Brand Strategy Before Business Strategy

Brand Strategy Before Business Strategy

Until a few years ago, my answer to the common question on how business strategy and branding strategy are related was that the business strategy comes first, because that is a ‘long term plan of action designed to achieve a particular goal or set of goals or objectives’. Making money is usually the main such goal. A business strategy is the management’s game plan for strengthening the performance of the enterprise, including creating the business model and identifying the main customer target audience. Being only a brand advisor, I simply wanted to show a lot of respect for the other parts of the business.

Over the past few years, I have changed my mind about what comes first. I now promote the idea that the brand strategy comes first, and the business strategy or plan, including goals of performance and the business model, comes second. The reason for this change is that, in my practice and experience, I have seen too many businesses fail. Not because they haven’t been able to come up with a very good business model and strategy for making money, but because they haven’t been attentive enough to customer needs and customer perception.

In other words: an enterprise must address these wider and underlying customer needs, and come up with an idea, a concept and a customer experience that leads to a high level of customer acceptance. This acceptance, enthusiasm and loyalty results in a long-term relationship between the customer and the brand of the enterprise.

This last part is what a brand means today. If you research, develop and launch a business that does all this, you are almost guaranteed a success. There is a risk that setting up a business and trying to make money with a smart business model becomes the end in itself. Technology and development follows, with a little bit of made-up customer trailing behind, as opposed to thoroughly researching the customer experience.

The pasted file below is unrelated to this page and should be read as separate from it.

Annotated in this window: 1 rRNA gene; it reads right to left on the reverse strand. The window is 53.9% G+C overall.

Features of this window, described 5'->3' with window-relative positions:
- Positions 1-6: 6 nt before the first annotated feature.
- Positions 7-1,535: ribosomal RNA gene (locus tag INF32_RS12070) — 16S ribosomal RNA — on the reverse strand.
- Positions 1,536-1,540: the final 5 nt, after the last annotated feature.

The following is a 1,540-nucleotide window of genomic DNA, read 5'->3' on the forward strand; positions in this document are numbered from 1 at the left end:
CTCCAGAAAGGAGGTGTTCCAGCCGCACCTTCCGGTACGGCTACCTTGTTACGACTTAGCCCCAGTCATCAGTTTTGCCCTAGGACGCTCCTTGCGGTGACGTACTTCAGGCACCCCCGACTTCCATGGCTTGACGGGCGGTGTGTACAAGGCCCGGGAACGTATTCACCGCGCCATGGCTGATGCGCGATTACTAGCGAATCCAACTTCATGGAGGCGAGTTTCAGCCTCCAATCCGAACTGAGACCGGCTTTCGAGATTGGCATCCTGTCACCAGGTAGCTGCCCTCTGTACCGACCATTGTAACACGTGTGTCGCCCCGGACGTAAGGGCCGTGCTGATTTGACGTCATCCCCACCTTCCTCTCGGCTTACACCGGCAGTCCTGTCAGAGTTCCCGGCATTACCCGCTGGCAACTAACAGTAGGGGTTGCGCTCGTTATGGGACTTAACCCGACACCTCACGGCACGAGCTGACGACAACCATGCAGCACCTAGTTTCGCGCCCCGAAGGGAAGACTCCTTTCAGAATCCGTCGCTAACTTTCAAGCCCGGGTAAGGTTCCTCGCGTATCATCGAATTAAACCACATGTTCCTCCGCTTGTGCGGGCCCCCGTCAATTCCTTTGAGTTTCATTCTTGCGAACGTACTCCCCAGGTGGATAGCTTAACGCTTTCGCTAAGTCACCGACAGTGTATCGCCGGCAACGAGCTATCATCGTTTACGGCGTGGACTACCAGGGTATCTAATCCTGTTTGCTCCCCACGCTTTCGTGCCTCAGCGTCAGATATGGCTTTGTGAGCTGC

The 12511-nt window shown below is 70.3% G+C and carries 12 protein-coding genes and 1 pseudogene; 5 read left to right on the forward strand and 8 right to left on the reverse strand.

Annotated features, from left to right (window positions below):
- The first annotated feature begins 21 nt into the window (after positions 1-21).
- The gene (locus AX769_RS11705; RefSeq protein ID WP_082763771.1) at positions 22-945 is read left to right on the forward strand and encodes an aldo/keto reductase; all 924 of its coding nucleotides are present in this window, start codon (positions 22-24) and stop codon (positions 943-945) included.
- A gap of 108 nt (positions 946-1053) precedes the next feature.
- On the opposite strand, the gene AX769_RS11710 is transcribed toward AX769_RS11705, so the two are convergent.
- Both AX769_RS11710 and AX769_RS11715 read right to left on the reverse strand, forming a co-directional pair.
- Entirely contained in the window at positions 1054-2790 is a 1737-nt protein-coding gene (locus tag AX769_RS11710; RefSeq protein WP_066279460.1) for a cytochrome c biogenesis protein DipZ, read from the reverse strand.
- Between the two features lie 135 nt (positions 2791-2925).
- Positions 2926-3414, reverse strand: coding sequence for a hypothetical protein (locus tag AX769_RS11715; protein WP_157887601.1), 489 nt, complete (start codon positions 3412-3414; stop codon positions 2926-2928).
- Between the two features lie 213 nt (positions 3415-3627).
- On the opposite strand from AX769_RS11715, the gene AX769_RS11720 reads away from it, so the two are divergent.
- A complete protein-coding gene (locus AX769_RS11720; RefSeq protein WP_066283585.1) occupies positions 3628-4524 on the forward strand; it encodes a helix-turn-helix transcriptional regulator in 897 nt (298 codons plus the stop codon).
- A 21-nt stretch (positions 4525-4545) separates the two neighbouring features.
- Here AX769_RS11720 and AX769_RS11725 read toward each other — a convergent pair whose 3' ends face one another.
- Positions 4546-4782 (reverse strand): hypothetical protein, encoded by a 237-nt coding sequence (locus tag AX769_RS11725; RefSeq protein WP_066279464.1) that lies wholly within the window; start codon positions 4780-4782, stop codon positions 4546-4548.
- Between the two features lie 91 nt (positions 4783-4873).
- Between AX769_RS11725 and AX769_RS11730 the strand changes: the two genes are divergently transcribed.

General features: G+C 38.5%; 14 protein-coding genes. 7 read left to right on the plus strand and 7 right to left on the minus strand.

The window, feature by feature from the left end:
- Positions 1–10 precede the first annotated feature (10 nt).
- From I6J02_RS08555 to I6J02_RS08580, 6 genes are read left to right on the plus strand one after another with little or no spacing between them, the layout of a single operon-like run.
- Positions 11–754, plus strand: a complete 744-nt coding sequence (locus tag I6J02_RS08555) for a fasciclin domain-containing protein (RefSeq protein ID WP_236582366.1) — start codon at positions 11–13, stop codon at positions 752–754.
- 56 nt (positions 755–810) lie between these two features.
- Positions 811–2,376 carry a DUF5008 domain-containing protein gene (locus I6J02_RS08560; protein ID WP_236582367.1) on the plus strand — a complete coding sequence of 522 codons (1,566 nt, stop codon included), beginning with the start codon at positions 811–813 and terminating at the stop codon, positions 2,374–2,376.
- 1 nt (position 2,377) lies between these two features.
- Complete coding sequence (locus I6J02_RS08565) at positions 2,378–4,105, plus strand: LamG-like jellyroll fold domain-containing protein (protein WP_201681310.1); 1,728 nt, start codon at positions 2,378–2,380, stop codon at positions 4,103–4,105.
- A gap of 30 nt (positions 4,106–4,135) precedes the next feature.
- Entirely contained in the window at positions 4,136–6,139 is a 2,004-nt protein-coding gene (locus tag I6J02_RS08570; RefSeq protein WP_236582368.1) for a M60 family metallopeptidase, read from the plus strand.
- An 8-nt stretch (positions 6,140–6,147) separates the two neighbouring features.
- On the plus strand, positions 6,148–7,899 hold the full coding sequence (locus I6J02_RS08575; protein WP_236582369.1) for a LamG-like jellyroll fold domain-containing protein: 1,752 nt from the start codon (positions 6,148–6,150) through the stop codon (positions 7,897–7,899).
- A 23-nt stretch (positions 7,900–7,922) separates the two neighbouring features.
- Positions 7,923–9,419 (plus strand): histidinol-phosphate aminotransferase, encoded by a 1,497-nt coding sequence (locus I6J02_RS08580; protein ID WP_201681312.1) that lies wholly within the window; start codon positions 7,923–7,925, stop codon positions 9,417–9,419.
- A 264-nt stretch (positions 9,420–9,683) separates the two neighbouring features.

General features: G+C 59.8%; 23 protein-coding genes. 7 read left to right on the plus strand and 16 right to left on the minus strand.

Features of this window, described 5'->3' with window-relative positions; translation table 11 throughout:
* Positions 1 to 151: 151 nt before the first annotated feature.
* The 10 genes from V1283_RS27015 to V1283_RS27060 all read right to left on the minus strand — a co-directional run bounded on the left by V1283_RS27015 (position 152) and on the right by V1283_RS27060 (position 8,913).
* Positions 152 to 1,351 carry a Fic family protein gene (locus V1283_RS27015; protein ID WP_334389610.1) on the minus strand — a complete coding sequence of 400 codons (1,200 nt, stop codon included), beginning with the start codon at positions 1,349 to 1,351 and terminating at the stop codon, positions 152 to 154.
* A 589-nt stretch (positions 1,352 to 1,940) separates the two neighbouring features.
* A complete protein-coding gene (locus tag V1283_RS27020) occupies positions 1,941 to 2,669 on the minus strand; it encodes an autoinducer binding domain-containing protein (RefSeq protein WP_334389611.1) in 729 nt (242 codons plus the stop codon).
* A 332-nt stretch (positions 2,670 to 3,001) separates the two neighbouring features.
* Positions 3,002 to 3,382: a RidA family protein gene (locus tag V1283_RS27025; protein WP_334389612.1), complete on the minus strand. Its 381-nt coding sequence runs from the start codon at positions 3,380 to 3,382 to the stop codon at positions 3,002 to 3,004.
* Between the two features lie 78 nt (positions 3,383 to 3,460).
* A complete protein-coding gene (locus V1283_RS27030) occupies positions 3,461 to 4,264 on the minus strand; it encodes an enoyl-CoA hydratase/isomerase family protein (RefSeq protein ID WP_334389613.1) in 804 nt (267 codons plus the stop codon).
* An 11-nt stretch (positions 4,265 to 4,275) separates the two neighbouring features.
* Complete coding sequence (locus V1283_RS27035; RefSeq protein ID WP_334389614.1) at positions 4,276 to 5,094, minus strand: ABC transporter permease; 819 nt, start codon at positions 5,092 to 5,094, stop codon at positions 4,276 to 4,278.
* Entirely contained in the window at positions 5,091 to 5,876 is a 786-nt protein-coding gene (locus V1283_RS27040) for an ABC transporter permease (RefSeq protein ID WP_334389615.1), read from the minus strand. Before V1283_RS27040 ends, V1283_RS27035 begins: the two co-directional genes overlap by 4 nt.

Instead, begin with understanding the true customer experience. Who are the customers and users? What are their deeper needs? How do you ensure your customer experience has less friction and is more enjoyable when compared with existing alternatives? And how would that be perceived as different? Only when you understand the customer experience can you consider the technology and, finally or in parallel, look at how to combine the whole thing into a business with a good, smart business model.

Contributed to Branding Strategy Insider by: Thomas Gad, excerpted from his book Customer Experience Branding, with permission from Kogan Page publishing.

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Why Influencer Marketing Is Still Important For Brands

As mobile marketing is becoming more center stage for brands it’s more important than ever to stand out to your personal brands’ audience in a remarkable way. Connecting with the right people in your industry is just the beginning to building an effective strategy that is authentic, and able to solve the most pressing problems.

How can your brand gain more visibility through meaningful connections? By establishing relationships with individuals and business leaders. With communication and conversations your brand could generate more sales when recommended by a trusted source.

As a personal brand interacts online there are a few simple strategies to follow when attracting the right people to your brand.

How to Leverage Influencer Marketing

Word of mouth recommendations are brought about through a good image for your personal brand, which is built over time through daily interactions. Use these tips to attract the right people to your business:

  • Keep visual marketing in the forefront – Because of the instant nature of this type of media it’s much easier to connect with industry leaders with the right storytelling methods. Search for and use the top trending content that fit into your niche — The more original your own brand content is the more likely this will also get noticed with the right keywords.
  • Organic methods on social media still work – One of the best ways to connect with others and to find out more about what your audience is in relevant groups on social media. The key to success is to focus on those that have a large and active membership with a high level of engagement. It is important to include helpful information in order to to generate more interest such as videos, tips, questions, ect.